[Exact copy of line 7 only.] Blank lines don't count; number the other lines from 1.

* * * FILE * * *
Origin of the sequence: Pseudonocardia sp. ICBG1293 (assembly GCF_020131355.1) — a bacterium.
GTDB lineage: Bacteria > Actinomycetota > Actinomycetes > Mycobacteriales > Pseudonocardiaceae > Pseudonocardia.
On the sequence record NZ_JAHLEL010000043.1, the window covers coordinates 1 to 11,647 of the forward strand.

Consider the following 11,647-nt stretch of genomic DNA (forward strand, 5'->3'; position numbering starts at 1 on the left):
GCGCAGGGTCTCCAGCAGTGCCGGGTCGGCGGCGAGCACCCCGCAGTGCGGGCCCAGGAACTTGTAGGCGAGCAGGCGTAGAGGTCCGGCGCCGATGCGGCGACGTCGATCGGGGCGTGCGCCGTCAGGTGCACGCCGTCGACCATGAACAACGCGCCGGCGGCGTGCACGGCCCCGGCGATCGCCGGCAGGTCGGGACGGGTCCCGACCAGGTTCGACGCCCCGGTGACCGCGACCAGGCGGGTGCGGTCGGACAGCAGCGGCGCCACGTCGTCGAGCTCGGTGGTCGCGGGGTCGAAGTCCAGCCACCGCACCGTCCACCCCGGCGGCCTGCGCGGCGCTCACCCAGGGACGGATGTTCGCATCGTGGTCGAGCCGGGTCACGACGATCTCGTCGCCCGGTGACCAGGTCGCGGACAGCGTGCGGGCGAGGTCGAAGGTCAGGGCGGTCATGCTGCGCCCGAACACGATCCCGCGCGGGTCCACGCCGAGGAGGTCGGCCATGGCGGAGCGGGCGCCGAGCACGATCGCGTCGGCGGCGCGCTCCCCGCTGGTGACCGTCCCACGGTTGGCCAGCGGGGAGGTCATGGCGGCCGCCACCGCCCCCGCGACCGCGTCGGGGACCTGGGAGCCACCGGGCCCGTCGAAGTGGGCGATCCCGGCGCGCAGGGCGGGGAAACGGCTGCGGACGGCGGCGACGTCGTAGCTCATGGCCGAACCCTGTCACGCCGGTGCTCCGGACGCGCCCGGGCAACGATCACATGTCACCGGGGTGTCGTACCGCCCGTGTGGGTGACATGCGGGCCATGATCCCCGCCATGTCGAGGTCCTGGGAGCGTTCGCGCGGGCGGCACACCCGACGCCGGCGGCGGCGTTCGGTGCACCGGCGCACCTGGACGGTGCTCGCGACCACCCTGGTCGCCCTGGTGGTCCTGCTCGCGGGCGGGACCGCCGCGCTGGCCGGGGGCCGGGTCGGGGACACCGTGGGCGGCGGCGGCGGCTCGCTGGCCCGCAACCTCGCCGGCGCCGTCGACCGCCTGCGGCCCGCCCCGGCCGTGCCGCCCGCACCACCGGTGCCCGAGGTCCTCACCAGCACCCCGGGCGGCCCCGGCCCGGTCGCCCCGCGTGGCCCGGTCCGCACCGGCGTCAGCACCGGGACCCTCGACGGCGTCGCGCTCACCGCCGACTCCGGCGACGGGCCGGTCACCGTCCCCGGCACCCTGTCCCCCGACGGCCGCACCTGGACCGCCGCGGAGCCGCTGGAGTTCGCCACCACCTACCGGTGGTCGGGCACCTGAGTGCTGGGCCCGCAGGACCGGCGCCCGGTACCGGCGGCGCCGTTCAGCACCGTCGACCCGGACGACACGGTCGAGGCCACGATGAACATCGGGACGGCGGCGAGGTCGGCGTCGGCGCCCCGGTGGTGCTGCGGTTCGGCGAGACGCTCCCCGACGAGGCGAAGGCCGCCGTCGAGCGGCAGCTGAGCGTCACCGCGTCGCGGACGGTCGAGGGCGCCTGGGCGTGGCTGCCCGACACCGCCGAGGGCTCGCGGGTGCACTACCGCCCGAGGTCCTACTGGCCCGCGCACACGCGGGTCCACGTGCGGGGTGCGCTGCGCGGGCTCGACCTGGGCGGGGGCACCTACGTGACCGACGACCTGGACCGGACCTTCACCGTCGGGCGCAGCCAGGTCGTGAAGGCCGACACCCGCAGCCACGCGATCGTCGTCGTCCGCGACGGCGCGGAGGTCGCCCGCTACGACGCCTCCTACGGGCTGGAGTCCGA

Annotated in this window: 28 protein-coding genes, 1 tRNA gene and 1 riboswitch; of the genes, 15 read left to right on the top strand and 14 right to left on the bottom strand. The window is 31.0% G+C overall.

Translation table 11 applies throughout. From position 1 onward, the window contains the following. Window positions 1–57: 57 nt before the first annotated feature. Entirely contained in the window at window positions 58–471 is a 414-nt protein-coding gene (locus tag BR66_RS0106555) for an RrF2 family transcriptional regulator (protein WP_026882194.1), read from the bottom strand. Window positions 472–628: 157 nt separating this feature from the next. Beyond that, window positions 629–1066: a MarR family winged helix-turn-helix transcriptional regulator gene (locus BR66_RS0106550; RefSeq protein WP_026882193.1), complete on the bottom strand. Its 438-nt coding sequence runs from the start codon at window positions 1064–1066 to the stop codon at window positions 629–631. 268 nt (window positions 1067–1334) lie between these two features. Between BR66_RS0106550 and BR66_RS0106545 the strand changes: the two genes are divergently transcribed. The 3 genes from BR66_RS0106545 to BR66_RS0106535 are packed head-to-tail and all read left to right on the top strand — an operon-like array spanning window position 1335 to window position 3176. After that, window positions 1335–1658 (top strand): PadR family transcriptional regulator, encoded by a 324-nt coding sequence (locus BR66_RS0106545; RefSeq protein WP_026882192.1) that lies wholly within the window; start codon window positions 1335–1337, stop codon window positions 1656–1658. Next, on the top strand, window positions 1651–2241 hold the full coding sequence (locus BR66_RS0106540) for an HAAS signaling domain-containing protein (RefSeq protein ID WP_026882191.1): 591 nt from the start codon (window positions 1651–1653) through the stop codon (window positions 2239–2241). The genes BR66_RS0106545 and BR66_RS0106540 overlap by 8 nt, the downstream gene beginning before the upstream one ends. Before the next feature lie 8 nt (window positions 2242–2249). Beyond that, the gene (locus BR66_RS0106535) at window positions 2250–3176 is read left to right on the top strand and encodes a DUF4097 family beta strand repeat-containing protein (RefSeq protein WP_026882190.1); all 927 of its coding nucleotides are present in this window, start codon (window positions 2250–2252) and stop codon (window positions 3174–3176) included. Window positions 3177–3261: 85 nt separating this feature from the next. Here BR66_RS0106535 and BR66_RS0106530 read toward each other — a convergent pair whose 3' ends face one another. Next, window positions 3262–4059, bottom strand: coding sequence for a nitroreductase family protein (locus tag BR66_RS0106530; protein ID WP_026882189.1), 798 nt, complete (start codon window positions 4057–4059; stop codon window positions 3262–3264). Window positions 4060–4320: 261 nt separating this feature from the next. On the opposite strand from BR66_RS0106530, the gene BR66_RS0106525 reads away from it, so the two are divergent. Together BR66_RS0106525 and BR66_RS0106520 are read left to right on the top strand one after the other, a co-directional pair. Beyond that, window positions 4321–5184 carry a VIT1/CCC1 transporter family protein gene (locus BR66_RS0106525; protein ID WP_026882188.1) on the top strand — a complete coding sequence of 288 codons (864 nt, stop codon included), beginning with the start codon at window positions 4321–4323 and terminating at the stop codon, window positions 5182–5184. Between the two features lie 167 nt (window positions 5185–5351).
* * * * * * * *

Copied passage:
Translation table 11 applies throughout. From position 1 onward, the window contains the following. Window positions 1–57: 57 nt before the first annotated feature. Entirely contained in the window at window positions 58–471 is a 414-nt protein-coding gene (locus tag BR66_RS0106555) for an RrF2 family transcriptional regulator (protein WP_026882194.1), read from the bottom strand. Window positions 472–628: 157 nt separating this feature from the next. Beyond that, window positions 629–1066: a MarR family winged helix-turn-helix transcriptional regulator gene (locus BR66_RS0106550; RefSeq protein WP_026882193.1), complete on the bottom strand. Its 438-nt coding sequence runs from the start codon at window positions 1064–1066 to the stop codon at window positions 629–631. 268 nt (window positions 1067–1334) lie between these two features. Between BR66_RS0106550 and BR66_RS0106545 the strand changes: the two genes are divergently transcribed. The 3 genes from BR66_RS0106545 to BR66_RS0106535 are packed head-to-tail and all read left to right on the top strand — an operon-like array spanning window position 1335 to window position 3176. After that, window positions 1335–1658 (top strand): PadR family transcriptional regulator, encoded by a 324-nt coding sequence (locus BR66_RS0106545; RefSeq protein WP_026882192.1) that lies wholly within the window; start codon window positions 1335–1337, stop codon window positions 1656–1658. Next, on the top strand, window positions 1651–2241 hold the full coding sequence (locus BR66_RS0106540) for an HAAS signaling domain-containing protein (RefSeq protein ID WP_026882191.1): 591 nt from the start codon (window positions 1651–1653) through the stop codon (window positions 2239–2241). The genes BR66_RS0106545 and BR66_RS0106540 overlap by 8 nt, the downstream gene beginning before the upstream one ends. Before the next feature lie 8 nt (window positions 2242–2249). Beyond that, the gene (locus BR66_RS0106535) at window positions 2250–3176 is read left to right on the top strand and encodes a DUF4097 family beta strand repeat-containing protein (RefSeq protein WP_026882190.1); all 927 of its coding nucleotides are present in this window, start codon (window positions 2250–2252) and stop codon (window positions 3174–3176) included. Window positions 3177–3261: 85 nt separating this feature from the next. Here BR66_RS0106535 and BR66_RS0106530 read toward each other — a convergent pair whose 3' ends face one another. Next, window positions 3262–4059, bottom strand: coding sequence for a nitroreductase family protein (locus tag BR66_RS0106530; protein ID WP_026882189.1), 798 nt, complete (start codon window positions 4057–4059; stop codon window positions 3262–3264). Window positions 4060–4320: 261 nt separating this feature from the next. On the opposite strand from BR66_RS0106530, the gene BR66_RS0106525 reads away from it, so the two are divergent. Together BR66_RS0106525 and BR66_RS0106520 are read left to right on the top strand one after the other, a co-directional pair. Beyond that, window positions 4321–5184 carry a VIT1/CCC1 transporter family protein gene (locus BR66_RS0106525; protein ID WP_026882188.1) on the top strand — a complete coding sequence of 288 codons (864 nt, stop codon included), beginning with the start codon at window positions 4321–4323 and terminating at the stop codon, window positions 5182–5184. Between the two features lie 167 nt (window positions 5185–5351).